Wednesday, February 18, 2009

Great Day

Today was a very good day! I walked with a friend, worked on my book, met with my Acquisitions Editor, had a doctor's appointment and found a place to write without interruptions!

That last bit is the most important.

I set up a meeting with Stephanie, my editor (still love saying that!) at a locally owned coffee shop. This shop is ALWAYS open, has great coffee and tea, a couple of sofas lots of tables and chairs -- and free wifi access. It came to me like a lightening strike as I was getting ready for this meeting: "this coffee shop is your new workspace!" Well duh!

I won't be interrupted by phone calls, or knocks on the door. I won't have to get up and take out the dogs every hour. I won't have to choose which dog gets to sit on my lap to help me write my book.

I will purchase coffee or tea.

I will move my car however often is necessary.

I will be grateful for the quiet, anonymous space. Yea! (and I won't abuse these priviledges.)

Back to the meeting: Stephanie was quite impressed with the work I have done so far and told me that I was right on schedule. I thought I was running behind. We had a great brainstorming session and I feel like I can take on the world, one chapter at a time.

Yes, today was a very good day.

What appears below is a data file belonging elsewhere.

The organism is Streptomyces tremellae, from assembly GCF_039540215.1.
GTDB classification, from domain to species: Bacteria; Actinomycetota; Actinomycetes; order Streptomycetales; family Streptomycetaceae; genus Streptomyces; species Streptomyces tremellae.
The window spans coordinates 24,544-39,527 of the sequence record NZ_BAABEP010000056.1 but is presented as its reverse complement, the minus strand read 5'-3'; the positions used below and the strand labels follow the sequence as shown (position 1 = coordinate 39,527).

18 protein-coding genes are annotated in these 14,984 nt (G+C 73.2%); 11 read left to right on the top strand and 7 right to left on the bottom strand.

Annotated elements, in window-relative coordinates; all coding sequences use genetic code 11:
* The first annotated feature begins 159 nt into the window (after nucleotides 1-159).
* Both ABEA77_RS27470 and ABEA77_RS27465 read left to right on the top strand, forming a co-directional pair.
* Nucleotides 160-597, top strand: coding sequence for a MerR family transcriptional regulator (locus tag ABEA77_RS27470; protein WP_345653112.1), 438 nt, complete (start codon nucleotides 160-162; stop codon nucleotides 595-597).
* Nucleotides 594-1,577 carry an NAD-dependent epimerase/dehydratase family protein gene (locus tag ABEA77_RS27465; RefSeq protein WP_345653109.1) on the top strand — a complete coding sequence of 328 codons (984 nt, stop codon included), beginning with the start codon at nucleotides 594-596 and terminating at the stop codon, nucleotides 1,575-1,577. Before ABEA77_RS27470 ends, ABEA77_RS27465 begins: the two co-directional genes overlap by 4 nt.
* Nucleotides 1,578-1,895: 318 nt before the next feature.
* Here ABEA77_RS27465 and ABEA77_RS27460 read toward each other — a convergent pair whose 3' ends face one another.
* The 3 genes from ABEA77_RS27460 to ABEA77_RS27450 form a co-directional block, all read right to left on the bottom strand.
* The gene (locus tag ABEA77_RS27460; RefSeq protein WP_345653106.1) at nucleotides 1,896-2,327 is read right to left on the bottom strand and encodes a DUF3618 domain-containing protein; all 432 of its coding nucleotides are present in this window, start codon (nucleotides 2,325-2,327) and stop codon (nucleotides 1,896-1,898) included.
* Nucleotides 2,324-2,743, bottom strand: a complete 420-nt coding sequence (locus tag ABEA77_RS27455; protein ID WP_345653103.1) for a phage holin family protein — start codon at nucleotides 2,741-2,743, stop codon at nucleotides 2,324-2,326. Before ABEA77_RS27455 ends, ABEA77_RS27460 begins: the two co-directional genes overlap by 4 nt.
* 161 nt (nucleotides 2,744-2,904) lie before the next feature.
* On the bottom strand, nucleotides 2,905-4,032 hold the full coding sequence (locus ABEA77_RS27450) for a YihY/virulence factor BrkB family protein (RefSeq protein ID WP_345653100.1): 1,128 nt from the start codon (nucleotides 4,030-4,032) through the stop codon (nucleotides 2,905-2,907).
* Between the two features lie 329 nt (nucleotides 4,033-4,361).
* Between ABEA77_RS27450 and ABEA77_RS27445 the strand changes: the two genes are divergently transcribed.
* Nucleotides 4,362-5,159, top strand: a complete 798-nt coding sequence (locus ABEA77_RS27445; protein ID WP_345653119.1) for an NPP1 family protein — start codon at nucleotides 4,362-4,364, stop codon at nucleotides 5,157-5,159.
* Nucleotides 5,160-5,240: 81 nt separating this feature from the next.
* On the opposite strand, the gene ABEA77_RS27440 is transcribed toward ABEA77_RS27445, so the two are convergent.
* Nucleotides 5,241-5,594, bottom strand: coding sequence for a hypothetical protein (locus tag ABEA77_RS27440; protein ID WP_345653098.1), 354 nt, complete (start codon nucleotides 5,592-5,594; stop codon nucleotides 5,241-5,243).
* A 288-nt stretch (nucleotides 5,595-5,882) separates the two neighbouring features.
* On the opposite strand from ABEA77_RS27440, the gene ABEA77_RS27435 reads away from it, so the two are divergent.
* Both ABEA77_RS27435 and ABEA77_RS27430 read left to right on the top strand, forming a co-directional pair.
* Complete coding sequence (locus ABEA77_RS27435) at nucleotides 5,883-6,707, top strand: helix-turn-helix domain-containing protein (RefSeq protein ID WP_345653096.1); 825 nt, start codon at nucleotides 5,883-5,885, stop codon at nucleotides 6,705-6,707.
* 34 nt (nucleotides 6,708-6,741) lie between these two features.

Saturday, February 14, 2009

Friday, February 13, 2009

Scary Friday the 13th? Happy Valentine's Day!

This Friday the 13th wasn't such a bad day -- in fact, it was great. The evening before, I had a bit of a mental/emotional melt-down and had a heart-to-heart with my beloved husband. We decided we would start Friday off with two hours of serious cleaning, well -- sorting and tossing. Cleaning comes later.

I'm a hoarder, a pack rat, collector of junk.

There, I've said it.

Our home is not so much our castle as a rubbish heap. I have a VERY hard time letting go of perfectly good clothes, magazines, useful potential art supplies. In fact I have a hard time letting go of just about everything but junk mail. But even that chokes up the already cluttered works. Junk mail is my sweetheart's bailiwick.

Over the years my messy little office/studio space has spilled into almost every room of our little house. I hate it and I've been hating myself and beating myself up inside because of it.

But I'm not lazy. I work from home and I teach at university. I have a very full schedule of teaching, meetings, volunteering, etc. I have to stop and start my projects in mid-stream. I'm writing a book, I'm working on jewelry, I'm staying up late to grade student works online. I just never got in the habit of tidying up before I go to bed, like my mom has suggested. So stuff has just piled up.

So. Today was very good. I have momentum. My husband understands me a little better (after 18 years of marriage).

This Valentine's Day I have a new, deeper love for my beloved. And I feel the tender, caring love of my sweetheart in a new and more profound way.

He loves me warts (and wrinkles and love-handles) and jewelry-finding and fabric swatches and all.